But all week the pretty face of missing 33 year old Sarah Everard has been on the telly and an image of her walking home on the South Circular last week taken from somebody’s doorbell cam.
Then there was footage of a massive police presence in woods near Ashford Kent and the shocking news that the met police had arrested a met police man. Then human remains were found and by yesterday they were identified as Sarah’s and just now I see they have charged 48 year old Met PC Wayne Couzens with her murder.
Terribly sad and awful for her friends and family. There has been an outcry that woman are not safe on the streets and male violence on women has been the other big discussion apart from Racism this week. Yesterday for International Women’s Day, Jess Phillips labour MP read the names of all the women killed in the UK where a man had been convicted or charged with her murder. It took her 4 minutes to read all the names of 118 women ending with the chilling addition of Sarah Everard who’s body had just been identified. Tragic really.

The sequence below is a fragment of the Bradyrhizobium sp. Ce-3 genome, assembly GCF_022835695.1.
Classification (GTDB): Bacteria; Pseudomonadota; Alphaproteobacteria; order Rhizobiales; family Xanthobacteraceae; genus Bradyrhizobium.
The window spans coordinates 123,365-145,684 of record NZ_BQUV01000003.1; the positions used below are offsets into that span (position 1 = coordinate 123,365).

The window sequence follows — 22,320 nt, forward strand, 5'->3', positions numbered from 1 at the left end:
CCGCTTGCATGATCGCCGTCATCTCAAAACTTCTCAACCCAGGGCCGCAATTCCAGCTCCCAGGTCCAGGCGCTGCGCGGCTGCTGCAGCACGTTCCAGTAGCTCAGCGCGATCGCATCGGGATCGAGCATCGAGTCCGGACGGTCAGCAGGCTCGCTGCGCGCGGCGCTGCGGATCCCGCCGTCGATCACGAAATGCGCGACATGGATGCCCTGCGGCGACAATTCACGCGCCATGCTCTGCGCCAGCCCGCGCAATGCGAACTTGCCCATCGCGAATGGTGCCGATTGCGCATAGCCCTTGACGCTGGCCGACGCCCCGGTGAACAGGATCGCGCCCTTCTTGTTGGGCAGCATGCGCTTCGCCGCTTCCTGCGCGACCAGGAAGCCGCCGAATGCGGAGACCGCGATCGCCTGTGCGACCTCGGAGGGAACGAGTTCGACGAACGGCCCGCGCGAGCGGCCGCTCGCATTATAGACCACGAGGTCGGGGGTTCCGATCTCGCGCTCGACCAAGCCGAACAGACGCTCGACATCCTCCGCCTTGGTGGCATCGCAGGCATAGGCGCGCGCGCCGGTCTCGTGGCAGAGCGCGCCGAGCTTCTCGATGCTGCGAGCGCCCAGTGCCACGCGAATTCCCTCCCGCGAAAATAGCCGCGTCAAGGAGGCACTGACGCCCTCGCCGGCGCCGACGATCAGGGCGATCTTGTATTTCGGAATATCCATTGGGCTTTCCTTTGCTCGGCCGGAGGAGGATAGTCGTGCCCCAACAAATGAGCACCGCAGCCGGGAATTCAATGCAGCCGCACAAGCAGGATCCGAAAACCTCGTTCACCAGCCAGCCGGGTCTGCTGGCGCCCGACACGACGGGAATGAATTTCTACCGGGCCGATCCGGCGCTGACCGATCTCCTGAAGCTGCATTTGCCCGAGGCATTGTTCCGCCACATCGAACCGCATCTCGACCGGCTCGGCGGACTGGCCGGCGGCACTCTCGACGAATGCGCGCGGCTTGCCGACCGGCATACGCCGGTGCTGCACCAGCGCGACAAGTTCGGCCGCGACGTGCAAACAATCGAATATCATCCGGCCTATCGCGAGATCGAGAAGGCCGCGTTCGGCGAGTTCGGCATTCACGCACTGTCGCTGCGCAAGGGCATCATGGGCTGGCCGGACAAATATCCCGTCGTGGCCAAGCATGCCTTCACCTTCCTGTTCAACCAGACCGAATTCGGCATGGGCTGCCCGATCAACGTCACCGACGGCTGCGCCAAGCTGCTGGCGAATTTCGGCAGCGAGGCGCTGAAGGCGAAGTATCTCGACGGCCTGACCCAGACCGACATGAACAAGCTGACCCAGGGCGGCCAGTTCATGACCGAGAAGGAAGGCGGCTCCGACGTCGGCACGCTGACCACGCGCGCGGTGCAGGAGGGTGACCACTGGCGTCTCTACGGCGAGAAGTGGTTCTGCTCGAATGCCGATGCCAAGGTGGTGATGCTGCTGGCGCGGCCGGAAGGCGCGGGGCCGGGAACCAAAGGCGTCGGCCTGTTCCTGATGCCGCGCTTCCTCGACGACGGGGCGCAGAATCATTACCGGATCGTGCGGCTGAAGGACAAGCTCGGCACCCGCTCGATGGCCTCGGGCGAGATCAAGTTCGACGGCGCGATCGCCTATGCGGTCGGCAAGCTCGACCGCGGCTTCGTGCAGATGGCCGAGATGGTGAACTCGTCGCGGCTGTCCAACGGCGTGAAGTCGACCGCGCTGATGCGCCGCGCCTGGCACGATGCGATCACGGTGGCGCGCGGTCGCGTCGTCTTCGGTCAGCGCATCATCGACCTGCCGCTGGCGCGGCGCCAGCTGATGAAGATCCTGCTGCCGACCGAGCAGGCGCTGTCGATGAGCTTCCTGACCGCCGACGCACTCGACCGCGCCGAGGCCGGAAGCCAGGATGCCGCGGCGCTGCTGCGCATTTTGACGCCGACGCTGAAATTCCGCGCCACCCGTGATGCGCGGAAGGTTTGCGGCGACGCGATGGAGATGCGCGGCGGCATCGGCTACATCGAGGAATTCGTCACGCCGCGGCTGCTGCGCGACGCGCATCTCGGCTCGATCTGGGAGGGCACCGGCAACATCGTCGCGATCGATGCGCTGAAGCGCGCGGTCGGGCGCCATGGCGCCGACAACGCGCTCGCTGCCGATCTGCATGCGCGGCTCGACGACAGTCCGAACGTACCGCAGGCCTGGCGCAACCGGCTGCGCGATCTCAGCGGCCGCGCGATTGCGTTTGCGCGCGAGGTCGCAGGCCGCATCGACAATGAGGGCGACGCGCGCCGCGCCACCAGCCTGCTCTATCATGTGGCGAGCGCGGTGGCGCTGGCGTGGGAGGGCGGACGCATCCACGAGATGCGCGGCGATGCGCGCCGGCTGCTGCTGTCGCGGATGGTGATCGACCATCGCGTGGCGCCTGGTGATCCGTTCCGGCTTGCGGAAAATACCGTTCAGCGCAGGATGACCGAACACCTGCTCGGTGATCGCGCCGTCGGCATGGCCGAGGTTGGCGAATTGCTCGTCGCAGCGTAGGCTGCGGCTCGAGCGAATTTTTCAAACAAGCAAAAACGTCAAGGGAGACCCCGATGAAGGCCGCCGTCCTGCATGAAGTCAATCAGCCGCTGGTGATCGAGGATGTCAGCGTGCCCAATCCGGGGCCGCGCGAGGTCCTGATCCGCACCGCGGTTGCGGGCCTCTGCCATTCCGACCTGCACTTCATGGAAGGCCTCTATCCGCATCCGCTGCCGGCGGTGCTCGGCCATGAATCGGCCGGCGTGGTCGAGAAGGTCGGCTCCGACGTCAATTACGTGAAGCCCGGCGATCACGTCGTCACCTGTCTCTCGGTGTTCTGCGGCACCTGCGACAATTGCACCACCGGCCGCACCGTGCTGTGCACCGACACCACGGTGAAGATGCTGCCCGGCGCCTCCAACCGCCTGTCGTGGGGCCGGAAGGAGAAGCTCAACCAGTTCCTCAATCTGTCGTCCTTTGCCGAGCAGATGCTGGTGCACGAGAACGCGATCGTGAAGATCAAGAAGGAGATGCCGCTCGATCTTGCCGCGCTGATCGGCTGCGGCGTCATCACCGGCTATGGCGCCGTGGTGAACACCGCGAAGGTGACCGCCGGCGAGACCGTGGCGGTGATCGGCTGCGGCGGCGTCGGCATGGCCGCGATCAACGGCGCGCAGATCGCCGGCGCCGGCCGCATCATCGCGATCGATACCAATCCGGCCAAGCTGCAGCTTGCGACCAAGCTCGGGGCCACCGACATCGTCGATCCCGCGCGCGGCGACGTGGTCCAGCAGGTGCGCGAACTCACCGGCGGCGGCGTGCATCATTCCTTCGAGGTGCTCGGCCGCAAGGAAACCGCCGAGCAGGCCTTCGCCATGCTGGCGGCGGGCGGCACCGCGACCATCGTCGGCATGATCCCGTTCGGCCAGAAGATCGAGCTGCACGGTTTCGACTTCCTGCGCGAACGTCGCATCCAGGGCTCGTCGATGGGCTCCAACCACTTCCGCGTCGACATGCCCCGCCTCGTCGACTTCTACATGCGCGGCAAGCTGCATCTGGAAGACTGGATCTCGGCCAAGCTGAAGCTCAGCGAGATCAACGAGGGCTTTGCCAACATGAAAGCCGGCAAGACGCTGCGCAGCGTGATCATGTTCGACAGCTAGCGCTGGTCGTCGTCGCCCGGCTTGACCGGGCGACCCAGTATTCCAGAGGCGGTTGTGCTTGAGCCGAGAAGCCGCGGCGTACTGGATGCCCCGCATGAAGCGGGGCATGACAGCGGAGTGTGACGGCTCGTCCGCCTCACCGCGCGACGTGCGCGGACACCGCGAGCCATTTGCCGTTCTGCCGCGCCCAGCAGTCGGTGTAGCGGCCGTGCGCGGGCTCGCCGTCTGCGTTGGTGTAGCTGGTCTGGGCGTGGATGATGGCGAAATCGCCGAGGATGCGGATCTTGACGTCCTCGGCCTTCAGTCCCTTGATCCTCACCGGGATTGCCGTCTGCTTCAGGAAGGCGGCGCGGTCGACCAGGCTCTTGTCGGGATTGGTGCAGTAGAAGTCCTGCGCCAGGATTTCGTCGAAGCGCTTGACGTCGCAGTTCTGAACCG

Anyway, that interview with Meghan and Harry. It was really very sad. Two very sad people.
I don’t doubt that she had a hard time coming to England and marrying into the Royal family and attacks from the press but is that any surprise? Apart from the colour issue, there is also a class issue. Kate got an equally hard time for being middle class and not aristocratic so of course it was going to be difficult. Marrying into any family is going to be tricky let alone that family.
She was probably isolated and friendless but I think they have got themselves so worked up and are on a toxic spiral of descent into fear, depression and paranoia.
Why would you discuss this with the world for 2 hours with Oprah? Just in the UK, ITV viewing figures peaked at 11.1 million. 17.1 on CBS in the States.
I think Harry is so estranged from his family now and every new thing just adds to the closing of doors for him. I do so hope it doesn’t end in tears. It’s a terrible waste of their talents and energy and the different perspective they could have brought to things. Boris will have to build the mother of all bridges for this lacuna.
I think she thought she was going to have a really glamorous life as a princess but the reality of a working royal is probably bloody hard work, much of which is monotonous, boring and repetitive interspersed with a few lovely dresses, beautiful but freezing cold palaces and dodgy plumbing. Not a glamorous LA lifestyle at all.